Sunday, August 17, 2008

State Constitutional Amendments

For those of you in California you may have heard about this or even had the First Presidency letter read in your ward, but for those of you who don’t know, in California, Arizona and Florida there are constitutional amendments that are going to be voted on sometime soon to ban homosexual marriage. The Church is stepping up efforts to support the passing of the amendments and is actively trying to get the members to do the same. Here is a link to the Church commentary on it on the Church website.

If you want to read a technical legal interpretation of what is going on in Arizona and California my dad has a blog where he is commenting on this (if you want to comment on his site you can, his site is open for comments and he would enjoy it). He give a good legal explanation of the legal precedent used by the California Supreme Court in support of homosexual marriage and also the legal precedent used by the Arizona Supreme Court against homosexual marriage.

What it comes down to is that in California the Supreme Court ruled that the rights of the individual are the foundation of society and that the family, and marriage, is something in addition to the individual and that marriage and family have no legal status above and beyond that given to things such as jobs, contracts and clubs. Thus in California rights belong only to the individual and the individual has no inherent duty or obligation to society other than their own self-interest.

In Arizona on the other hand, the Supreme Court has ruled that the family and marriage between a man and a woman is not a legal entity and does not and is not subject to the same legal parameters as a contract or any other type of legal arrangement, because the family is the fundamental and basic unit of society. Thus the courts and the law do not have jurisdiction to change the status of marriage, but the government does have the obligation and the interest to preserve the family. My dad included a quote from the case in Arizona that I found very interesting.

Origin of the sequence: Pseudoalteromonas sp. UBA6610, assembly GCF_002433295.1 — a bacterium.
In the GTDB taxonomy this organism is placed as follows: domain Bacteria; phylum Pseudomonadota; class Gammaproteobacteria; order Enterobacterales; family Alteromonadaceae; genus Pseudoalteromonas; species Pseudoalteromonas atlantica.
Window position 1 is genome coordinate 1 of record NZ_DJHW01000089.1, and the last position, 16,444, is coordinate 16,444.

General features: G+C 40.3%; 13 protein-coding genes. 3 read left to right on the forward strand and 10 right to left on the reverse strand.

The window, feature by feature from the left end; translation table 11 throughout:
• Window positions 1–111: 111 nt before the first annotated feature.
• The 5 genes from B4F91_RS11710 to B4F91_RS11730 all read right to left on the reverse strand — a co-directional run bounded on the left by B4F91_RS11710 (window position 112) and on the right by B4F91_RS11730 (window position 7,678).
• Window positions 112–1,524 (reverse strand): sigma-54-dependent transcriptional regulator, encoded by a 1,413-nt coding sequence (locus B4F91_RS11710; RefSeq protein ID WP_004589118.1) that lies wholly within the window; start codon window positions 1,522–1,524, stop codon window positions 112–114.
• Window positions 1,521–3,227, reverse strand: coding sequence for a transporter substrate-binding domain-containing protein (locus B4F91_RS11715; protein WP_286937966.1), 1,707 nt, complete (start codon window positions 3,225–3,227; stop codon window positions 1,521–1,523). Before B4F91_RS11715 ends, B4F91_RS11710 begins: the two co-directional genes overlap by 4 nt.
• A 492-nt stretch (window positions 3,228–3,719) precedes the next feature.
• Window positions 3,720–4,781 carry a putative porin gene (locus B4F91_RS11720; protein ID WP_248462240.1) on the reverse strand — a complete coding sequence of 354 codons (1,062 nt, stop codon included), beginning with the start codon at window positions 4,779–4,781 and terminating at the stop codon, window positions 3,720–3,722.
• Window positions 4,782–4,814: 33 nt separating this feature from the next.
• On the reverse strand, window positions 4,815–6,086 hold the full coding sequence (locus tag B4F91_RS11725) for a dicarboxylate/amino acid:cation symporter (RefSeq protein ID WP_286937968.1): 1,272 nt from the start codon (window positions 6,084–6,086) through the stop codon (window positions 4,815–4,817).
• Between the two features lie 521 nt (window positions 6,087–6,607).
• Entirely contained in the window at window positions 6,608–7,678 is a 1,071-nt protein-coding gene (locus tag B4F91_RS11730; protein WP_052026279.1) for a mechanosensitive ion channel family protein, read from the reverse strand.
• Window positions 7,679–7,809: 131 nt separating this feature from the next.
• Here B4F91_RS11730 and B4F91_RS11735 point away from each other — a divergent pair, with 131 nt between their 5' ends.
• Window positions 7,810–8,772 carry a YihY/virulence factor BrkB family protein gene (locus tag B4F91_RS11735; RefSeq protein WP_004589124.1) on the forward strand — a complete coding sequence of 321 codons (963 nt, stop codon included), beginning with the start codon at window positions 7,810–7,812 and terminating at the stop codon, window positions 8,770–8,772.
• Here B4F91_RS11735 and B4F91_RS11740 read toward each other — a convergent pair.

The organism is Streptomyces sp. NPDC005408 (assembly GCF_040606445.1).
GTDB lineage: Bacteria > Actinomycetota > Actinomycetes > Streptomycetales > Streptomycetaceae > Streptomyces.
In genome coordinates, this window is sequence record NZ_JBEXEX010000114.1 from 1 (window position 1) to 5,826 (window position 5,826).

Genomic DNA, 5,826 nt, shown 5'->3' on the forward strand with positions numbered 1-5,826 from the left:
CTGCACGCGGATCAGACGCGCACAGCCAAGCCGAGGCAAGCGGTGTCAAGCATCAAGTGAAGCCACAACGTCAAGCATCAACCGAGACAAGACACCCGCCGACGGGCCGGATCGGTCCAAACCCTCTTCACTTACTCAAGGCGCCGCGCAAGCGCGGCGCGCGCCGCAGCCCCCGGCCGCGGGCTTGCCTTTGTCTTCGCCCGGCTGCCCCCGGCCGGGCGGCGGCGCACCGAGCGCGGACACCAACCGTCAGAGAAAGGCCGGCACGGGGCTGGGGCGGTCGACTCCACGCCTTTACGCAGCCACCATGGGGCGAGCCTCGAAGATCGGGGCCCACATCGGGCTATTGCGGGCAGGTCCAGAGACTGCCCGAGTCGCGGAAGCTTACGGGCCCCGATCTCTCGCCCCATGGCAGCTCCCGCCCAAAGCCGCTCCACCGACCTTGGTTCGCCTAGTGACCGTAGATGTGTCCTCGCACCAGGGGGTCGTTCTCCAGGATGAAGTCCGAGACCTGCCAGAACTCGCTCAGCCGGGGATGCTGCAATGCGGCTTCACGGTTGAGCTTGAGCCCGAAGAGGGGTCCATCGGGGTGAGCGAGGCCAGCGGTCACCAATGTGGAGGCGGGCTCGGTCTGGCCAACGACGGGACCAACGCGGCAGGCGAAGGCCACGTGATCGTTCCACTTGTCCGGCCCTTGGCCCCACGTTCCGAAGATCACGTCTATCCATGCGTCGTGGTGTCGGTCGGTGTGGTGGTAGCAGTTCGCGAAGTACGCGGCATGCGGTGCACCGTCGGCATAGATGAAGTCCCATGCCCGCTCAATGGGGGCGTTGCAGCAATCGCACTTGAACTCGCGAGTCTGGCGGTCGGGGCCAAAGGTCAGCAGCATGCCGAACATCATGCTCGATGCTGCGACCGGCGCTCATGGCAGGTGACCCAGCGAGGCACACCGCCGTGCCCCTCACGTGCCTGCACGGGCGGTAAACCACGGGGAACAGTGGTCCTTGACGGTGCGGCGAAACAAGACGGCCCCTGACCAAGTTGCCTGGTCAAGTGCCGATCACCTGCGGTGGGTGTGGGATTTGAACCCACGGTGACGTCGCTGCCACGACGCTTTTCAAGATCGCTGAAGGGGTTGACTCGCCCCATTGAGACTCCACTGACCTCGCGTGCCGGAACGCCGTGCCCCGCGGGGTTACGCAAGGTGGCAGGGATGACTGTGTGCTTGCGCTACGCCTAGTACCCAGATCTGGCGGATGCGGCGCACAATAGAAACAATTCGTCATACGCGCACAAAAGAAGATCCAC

“Nevertheless, the state is also vitally concerned with the establishment of marriages because marriage is a relationship in which "the public is deeply interested, for it is the foundation of the family and of society, without which there would be neither civilization nor progress." Nelson, 604 F.Supp. at 593 (quoting Maynard v. Hill, 125 U.S. 190, 211, 8 S.Ct. 723, 729, 31 L.Ed. 654 (1888)).” Moran v. Moran, 188 Ariz. 139, 933 P.2d 1207 (App. 1997)

So if you want to look over any of the legal arguments used in California and/or Arizona you can consult my dad’s site. He has all the info and links there if you want to read over it. I think that this would help put things in perspective and if you want to know what is going on with the debate the Church links and my dad's blog can help with all the info and commentary.


  1. Yes, I am in California and the Church is making a very big deal here. It will be interesting to see what comes of this.

    I hear, most people in California support the measure the church wants to pass. The problem, like always in elections, is half the people who support X won't show up to vote.

    It doesn't matter if there is more of you then them, if more of them show up, they win. The only opinions that matter are the ones of those who actually vote.


  2. Okay, I admit I can think of situations where you don't vote but your opinion still makes a difference in an election outcome, but for most people "to first order" only the opinions of the voters who actually vote matter.

  3. "Okay, I admit I can think of situations where you don't vote but your opinion still makes a difference in an election outcome" -- Perhaps, but such situations are rare and often convoluted mental exercises. We need to make a difference for the best! The church has been very clear on this! The point is, and it is the important part -- "DON"T JUST HAVE AN OPINION, VOTE!" Let's make a difference this November!


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